I find the image of the “ghost ship” an irresistible one, whichever type of ghost ship we’re talking about, either the literal or the figurative. The literal is an actual ghost, where the craft itself is something spiritual or phantasmagorical in nature, and may or may not be crewed by ghost sailors. The ship in John Carpenter’s THE FOG is a perfect example, or the FLYING DUTCHMAN of legend. Then there are the metaphorical ghost ships; the ships are physical, but they have been left abandoned, floating without a sign of life onboard, a “ghost” of the seas. The SAM RATULANGI PB 1600 (not the most imposing name for a ghost ship, we must admit) belongs to the latter category. It is also larger than most, at 580 feet long. This certainly qualifies it to be called a “ship.”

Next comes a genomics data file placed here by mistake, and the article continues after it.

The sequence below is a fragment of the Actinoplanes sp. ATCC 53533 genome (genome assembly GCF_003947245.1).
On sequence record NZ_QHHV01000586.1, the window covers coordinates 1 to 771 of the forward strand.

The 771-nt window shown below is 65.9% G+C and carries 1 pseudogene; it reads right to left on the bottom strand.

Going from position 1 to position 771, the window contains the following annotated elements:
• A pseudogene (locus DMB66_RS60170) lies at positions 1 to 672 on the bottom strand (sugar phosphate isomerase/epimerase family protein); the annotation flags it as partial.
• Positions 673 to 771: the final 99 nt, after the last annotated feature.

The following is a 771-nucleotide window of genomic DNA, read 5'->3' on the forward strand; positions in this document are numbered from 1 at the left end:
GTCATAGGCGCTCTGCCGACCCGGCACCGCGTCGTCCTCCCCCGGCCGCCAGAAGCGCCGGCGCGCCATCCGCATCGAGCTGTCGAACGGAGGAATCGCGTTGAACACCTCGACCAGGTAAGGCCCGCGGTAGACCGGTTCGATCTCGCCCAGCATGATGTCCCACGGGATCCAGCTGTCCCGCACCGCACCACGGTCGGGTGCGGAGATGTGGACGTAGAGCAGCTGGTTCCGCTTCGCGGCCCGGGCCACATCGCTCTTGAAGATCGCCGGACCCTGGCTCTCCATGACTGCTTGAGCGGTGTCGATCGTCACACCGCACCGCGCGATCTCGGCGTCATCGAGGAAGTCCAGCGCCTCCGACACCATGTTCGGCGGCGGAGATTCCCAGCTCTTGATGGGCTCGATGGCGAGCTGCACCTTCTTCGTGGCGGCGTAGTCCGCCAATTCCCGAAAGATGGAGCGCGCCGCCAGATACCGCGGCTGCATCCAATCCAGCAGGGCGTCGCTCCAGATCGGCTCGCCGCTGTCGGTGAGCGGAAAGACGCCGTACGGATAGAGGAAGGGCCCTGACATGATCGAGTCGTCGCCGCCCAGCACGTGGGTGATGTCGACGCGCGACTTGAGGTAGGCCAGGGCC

The ships that keep showing up in Japanese waters are not totally abandoned. They are full of dead bodies. The Tojinbo Cliffs area, like the infamous Suicide Forest, is a hotbed for people who want to do themselves in, but the area has also become known for the number of ghost ships that come drifting into its waters. These ships are from North Korea, and manned by soldiers who were forced into the role of fishermen by the corrupt government and the risk of starvation. Ill-equipped for the task, without GPS and manned by soldiers with no sailing experience, they soon enough became floating death traps—and found their way into Japanese waters.